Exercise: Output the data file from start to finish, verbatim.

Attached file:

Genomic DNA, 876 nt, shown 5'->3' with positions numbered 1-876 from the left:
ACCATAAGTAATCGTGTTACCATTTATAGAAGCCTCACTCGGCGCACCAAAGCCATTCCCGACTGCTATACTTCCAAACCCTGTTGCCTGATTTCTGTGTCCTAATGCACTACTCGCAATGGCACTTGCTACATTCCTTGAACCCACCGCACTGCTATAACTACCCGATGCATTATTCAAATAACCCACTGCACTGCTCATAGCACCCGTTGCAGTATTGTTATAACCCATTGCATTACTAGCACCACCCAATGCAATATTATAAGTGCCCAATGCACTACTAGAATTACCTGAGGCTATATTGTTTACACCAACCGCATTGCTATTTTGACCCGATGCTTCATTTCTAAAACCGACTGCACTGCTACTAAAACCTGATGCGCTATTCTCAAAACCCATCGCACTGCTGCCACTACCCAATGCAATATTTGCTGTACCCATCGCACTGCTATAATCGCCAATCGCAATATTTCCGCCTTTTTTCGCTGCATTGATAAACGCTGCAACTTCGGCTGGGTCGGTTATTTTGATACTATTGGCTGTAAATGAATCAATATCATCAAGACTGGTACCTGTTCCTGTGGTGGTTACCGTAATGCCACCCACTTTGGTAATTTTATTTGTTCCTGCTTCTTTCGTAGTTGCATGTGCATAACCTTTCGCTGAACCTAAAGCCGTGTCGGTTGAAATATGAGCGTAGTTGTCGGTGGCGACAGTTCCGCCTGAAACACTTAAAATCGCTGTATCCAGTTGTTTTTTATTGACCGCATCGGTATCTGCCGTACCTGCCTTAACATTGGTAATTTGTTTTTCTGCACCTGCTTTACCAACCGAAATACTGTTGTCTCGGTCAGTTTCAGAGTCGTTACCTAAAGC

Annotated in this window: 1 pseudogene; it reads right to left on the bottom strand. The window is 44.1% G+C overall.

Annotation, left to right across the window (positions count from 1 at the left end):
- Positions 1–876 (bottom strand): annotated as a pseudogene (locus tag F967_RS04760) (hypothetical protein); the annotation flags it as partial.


Genomic DNA, 876 nt, shown 5'->3' with positions numbered 1-876 from the left:
ACCATAAGTAATCGTGTTACCATTTATAGAAGCCTCACTCGGCGCACCAAAGCCATTCCCGACTGCTATACTTCCAAACCCTGTTGCCTGATTTCTGTGTCCTAATGCACTACTCGCAATGGCACTTGCTACATTCCTTGAACCCACCGCACTGCTATAACTACCCGATGCATTATTCAAATAACCCACTGCACTGCTCATAGCACCCGTTGCAGTATTGTTATAACCCATTGCATTACTAGCACCACCCAATGCAATATTATAAGTGCCCAATGCACTACTAGAATTACCTGAGGCTATATTGTTTACACCAACCGCATTGCTATTTTGACCCGATGCTTCATTTCTAAAACCGACTGCACTGCTACTAAAACCTGATGCGCTATTCTCAAAACCCATCGCACTGCTGCCACTACCCAATGCAATATTTGCTGTACCCATCGCACTGCTATAATCGCCAATCGCAATATTTCCGCCTTTTTTCGCTGCATTGATAAACGCTGCAACTTCGGCTGGGTCGGTTATTTTGATACTATTGGCTGTAAATGAATCAATATCATCAAGACTGGTACCTGTTCCTGTGGTGGTTACCGTAATGCCACCCACTTTGGTAATTTTATTTGTTCCTGCTTCTTTCGTAGTTGCATGTGCATAACCTTTCGCTGAACCTAAAGCCGTGTCGGTTGAAATATGAGCGTAGTTGTCGGTGGCGACAGTTCCGCCTGAAACACTTAAAATCGCTGTATCCAGTTGTTTTTTATTGACCGCATCGGTATCTGCCGTACCTGCCTTAACATTGGTAATTTGTTTTTCTGCACCTGCTTTACCAACCGAAATACTGTTGTCTCGGTCAGTTTCAGAGTCGTTACCTAAAGC

Annotated in this window: 1 pseudogene; it reads right to left on the bottom strand. The window is 44.1% G+C overall.

Annotation, left to right across the window (positions count from 1 at the left end):
- Positions 1–876 (bottom strand): annotated as a pseudogene (locus tag F967_RS04760) (hypothetical protein); the annotation flags it as partial.